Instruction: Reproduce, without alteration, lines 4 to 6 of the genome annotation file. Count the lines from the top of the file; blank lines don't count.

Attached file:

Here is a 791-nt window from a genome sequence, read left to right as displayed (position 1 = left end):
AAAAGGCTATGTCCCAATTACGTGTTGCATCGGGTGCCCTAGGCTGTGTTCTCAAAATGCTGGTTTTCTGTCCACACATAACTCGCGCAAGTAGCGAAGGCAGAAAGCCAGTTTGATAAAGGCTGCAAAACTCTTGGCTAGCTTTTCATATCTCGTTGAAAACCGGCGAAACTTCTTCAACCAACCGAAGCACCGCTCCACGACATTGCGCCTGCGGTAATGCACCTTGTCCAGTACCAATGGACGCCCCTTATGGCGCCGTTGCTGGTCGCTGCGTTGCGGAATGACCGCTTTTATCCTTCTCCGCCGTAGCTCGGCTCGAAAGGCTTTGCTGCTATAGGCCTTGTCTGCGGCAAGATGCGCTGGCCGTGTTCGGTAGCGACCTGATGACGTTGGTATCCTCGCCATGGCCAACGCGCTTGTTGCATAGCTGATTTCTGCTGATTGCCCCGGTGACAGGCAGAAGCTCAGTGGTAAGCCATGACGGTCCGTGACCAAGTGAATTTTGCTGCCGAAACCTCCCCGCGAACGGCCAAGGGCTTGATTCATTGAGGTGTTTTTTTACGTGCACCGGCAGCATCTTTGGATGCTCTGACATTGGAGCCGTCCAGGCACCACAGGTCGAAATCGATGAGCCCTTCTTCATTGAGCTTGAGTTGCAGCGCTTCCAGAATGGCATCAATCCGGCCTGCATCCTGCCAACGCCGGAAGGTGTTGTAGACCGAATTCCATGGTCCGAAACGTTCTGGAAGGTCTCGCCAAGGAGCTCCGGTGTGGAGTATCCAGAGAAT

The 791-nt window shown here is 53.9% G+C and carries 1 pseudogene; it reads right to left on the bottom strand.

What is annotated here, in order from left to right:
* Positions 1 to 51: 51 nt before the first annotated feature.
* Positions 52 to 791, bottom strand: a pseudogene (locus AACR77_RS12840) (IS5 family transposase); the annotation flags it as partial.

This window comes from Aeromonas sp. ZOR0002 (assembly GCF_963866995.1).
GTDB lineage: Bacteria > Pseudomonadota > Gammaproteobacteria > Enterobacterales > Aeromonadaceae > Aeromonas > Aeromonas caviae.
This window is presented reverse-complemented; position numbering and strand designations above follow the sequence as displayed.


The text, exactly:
What is annotated here, in order from left to right:
* Positions 1 to 51: 51 nt before the first annotated feature.
* Positions 52 to 791, bottom strand: a pseudogene (locus AACR77_RS12840) (IS5 family transposase); the annotation flags it as partial.